Buy New Dishes
I don’t mean new fine china. But you can buy a set of new everyday dishes fairly affordably. Using them in place of your old chipped set will make you feel a lot better without a lot of expense or effort. If you still like your old set, consider the modern twist of mixing and matching various dishes.

Clear Clutter
If your home feels too small, see if clearing the clutter will make it feel large again. With all the stuff gone, you may be able to rearrange the furniture, which will also change your perspective on your home.

You can easily update your home for anywhere from $10 to $3000, both of which are far more affordable than buying a new home, and easier, too. Do you have tricks for updating the look of your home? Share them in the comments.

Many people have noticed an interesting phenomenon in the housing market: tons of would-be buyers are flocking to low-priced homes. Some speculate that the first-time buyer credit is the cause. But is this really true? Is the new car tax deduction having the same result?

Does the First-Time Buyer Tax Credit Motivate You to Buy?
I think the answer here is: it depends. My husband and I are happy to accept the tax credit if the government is going to give it to us, but it didn’t change our target price range or goad us into buying this year. We’d always planned to buy this year. We have, however, seen more people out looking. At the same time, prices in Los Angeles have fallen precipitously, to the point where first-timers can now afford to buy, so I’m not sure if the credit is fueling sales as much as the low prices.

You also have to consider that the tax credit isn’t anywhere close to 10% of the purchase price in Los Angeles. Here it’s no more than 5%, and it’s probably closer to 1-2% of the price for first homes in the popular areas.

However, if we were buying a place like Kansas or Michigan, that extra $8,000 could be a very important consideration. There it could potentially be 8-10% of the purchase price. Since the FHA is also now allowing buyers to use the money as part of the down payment, it’s suddenly become possible for people in lower-priced regions to put down a substantial down payment. It’s also made it easier for people shopping in the low-end of higher-priced regions to make it to the required 3.5% down.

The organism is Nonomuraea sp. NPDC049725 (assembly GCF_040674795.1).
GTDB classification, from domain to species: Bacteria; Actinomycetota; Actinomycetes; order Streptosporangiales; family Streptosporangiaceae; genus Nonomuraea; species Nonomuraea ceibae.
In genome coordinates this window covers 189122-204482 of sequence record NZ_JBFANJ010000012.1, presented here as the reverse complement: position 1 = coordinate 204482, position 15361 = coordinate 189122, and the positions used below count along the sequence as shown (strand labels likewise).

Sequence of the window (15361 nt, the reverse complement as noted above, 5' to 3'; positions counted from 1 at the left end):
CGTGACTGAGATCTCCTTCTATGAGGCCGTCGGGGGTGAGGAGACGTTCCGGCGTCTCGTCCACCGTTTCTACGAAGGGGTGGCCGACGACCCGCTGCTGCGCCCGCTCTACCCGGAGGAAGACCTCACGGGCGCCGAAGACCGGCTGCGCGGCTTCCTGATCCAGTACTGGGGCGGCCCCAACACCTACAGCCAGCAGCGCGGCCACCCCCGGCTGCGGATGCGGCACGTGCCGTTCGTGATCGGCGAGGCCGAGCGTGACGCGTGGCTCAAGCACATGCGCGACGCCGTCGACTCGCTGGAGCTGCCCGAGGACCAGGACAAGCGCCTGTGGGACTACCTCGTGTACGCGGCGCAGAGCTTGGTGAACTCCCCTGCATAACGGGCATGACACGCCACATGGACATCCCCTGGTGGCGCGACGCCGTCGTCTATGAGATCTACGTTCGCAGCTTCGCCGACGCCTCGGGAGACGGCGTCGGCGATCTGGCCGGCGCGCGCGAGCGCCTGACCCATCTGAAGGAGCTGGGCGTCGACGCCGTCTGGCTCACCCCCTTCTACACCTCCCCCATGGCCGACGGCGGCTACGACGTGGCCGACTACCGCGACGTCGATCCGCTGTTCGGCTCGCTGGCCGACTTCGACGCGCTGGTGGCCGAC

Apparently Congress believes the credit has been effective enough to warrant boosting it to $15,000, but that may be more of a gambit to boost home prices for current owners who want to sell. There’s been speculation that prices have risen as a result of the credits.

Does the New Car Tax Deduction Motivate You to Buy?
It certainly doesn’t seem like people are rushing to buy cars the way they’re rushing to buy homes. That could partly be because most people don’t need new cars – most cars on the road are less than three years old, which is hardly dire. It could also be that the deduction is worth a few hundred bucks at most – hardly the thousands that could actually alter your finances.

The deduction is unrelated to my reason for buying a new car. In my case, my car will be twelve by the time I replace it. It’s time. The deduction is just a nice bonus for something I already planned to do, like the new home tax credit.

Does the Cash for Clunkers Program Motivate You to Buy?
Since my clunker doesn’t qualify for the voucher, I certainly wouldn’t consider this a motivation to buy a new car. For some people, it might, but the majority of people who qualify under this program have cars that will fetch more than $3500 or $4500 as a resale or trade-in. It might get some of those 1970s-1980s boats off the road, but many of those have already died.

What do you think? Will you trade in your SUV for a more efficient car because of the Clunkers program? Will the new car deduction motivate your purchase? Has the first-time buyer tax credit caused you to rethink your home purchase plans?

From my point of view, they shouldn’t. If you want to buy a home and can afford to buy a home, then buy a home. If you want a new car and can afford a new car, then buy a new car. However, stretching your limits to take advantage of tax credits may lead you down a dangerous road.

We finally got an offer on our first house accepted, but before we accepted the acceptance (weird, but that’s how it works in California), we decided to get a second opinion. My parents came down for the weekend and we went to the house for an hour and a half to check it out. It was the best thing we could have done to make sure it was the right house for us.

They Helped Us See Potential Issues with the House